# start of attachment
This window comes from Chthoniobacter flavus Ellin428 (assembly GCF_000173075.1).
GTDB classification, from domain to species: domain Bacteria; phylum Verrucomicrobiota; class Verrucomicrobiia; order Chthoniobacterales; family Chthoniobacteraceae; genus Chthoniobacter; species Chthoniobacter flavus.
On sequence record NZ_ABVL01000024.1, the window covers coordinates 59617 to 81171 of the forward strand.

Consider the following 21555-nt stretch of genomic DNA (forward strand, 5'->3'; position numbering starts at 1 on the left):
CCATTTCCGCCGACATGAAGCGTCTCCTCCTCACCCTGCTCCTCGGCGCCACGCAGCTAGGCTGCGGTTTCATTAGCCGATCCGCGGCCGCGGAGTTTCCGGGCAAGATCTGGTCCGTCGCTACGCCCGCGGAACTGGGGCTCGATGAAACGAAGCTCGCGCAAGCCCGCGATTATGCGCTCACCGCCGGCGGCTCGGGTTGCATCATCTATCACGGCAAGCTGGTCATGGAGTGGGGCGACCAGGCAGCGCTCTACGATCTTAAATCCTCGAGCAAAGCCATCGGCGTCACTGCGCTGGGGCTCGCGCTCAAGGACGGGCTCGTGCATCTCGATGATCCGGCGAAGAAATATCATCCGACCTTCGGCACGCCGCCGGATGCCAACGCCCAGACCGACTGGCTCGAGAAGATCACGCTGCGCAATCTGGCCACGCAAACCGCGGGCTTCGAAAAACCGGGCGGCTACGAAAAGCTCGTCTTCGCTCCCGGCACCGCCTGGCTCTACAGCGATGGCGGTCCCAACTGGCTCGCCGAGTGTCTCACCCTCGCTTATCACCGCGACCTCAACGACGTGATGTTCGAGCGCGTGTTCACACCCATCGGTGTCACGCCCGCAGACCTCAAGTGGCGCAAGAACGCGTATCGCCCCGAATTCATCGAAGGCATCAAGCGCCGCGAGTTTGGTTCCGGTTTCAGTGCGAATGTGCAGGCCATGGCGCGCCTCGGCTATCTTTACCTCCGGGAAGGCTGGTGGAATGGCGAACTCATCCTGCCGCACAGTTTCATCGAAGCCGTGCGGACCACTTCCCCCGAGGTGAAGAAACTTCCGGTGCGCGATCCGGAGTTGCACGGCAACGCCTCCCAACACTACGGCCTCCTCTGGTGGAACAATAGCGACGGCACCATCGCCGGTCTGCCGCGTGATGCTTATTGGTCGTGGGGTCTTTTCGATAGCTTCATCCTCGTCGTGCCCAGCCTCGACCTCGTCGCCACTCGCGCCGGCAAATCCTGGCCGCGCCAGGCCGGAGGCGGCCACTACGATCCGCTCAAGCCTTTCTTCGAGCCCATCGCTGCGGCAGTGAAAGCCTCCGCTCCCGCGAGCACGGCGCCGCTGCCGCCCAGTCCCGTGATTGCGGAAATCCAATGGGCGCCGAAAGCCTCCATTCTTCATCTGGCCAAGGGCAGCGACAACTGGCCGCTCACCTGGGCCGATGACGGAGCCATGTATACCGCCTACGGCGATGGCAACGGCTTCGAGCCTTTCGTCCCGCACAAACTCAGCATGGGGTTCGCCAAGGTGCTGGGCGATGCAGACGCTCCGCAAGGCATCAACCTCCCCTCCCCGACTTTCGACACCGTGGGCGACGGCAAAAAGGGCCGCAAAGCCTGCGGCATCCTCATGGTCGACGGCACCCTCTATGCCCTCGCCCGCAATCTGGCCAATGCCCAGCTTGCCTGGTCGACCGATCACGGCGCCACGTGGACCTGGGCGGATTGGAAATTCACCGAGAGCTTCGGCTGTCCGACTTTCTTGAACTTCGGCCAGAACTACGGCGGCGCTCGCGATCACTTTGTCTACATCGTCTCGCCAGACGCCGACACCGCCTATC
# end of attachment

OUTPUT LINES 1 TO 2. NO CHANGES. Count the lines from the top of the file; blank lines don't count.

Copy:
This window comes from Chthoniobacter flavus Ellin428 (assembly GCF_000173075.1).
GTDB classification, from domain to species: domain Bacteria; phylum Verrucomicrobiota; class Verrucomicrobiia; order Chthoniobacterales; family Chthoniobacteraceae; genus Chthoniobacter; species Chthoniobacter flavus.